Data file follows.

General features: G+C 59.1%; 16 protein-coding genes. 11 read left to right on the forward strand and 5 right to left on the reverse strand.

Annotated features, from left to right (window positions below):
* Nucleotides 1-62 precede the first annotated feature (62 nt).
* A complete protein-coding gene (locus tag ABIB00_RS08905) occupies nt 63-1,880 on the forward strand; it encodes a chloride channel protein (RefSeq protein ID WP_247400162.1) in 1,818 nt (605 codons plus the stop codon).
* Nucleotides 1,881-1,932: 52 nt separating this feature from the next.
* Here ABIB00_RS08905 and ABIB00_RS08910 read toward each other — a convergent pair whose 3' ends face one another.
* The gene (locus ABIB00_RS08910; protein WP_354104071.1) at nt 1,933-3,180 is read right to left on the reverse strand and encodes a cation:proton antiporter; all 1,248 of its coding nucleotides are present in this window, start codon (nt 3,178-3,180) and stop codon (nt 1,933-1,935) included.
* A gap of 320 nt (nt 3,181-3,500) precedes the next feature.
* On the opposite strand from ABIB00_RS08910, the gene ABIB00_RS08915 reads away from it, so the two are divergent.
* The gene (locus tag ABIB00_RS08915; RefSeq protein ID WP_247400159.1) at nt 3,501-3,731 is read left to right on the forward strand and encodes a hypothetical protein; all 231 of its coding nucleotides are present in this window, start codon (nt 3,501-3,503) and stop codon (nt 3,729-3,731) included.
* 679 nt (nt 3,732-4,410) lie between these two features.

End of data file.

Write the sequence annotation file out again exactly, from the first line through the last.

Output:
General features: G+C 59.1%; 16 protein-coding genes. 11 read left to right on the forward strand and 5 right to left on the reverse strand.

Annotated features, from left to right (window positions below):
* Nucleotides 1-62 precede the first annotated feature (62 nt).
* A complete protein-coding gene (locus tag ABIB00_RS08905) occupies nt 63-1,880 on the forward strand; it encodes a chloride channel protein (RefSeq protein ID WP_247400162.1) in 1,818 nt (605 codons plus the stop codon).
* Nucleotides 1,881-1,932: 52 nt separating this feature from the next.
* Here ABIB00_RS08905 and ABIB00_RS08910 read toward each other — a convergent pair whose 3' ends face one another.
* The gene (locus ABIB00_RS08910; protein WP_354104071.1) at nt 1,933-3,180 is read right to left on the reverse strand and encodes a cation:proton antiporter; all 1,248 of its coding nucleotides are present in this window, start codon (nt 3,178-3,180) and stop codon (nt 1,933-1,935) included.
* A gap of 320 nt (nt 3,181-3,500) precedes the next feature.
* On the opposite strand from ABIB00_RS08910, the gene ABIB00_RS08915 reads away from it, so the two are divergent.
* The gene (locus tag ABIB00_RS08915; RefSeq protein ID WP_247400159.1) at nt 3,501-3,731 is read left to right on the forward strand and encodes a hypothetical protein; all 231 of its coding nucleotides are present in this window, start codon (nt 3,501-3,503) and stop codon (nt 3,729-3,731) included.
* 679 nt (nt 3,732-4,410) lie between these two features.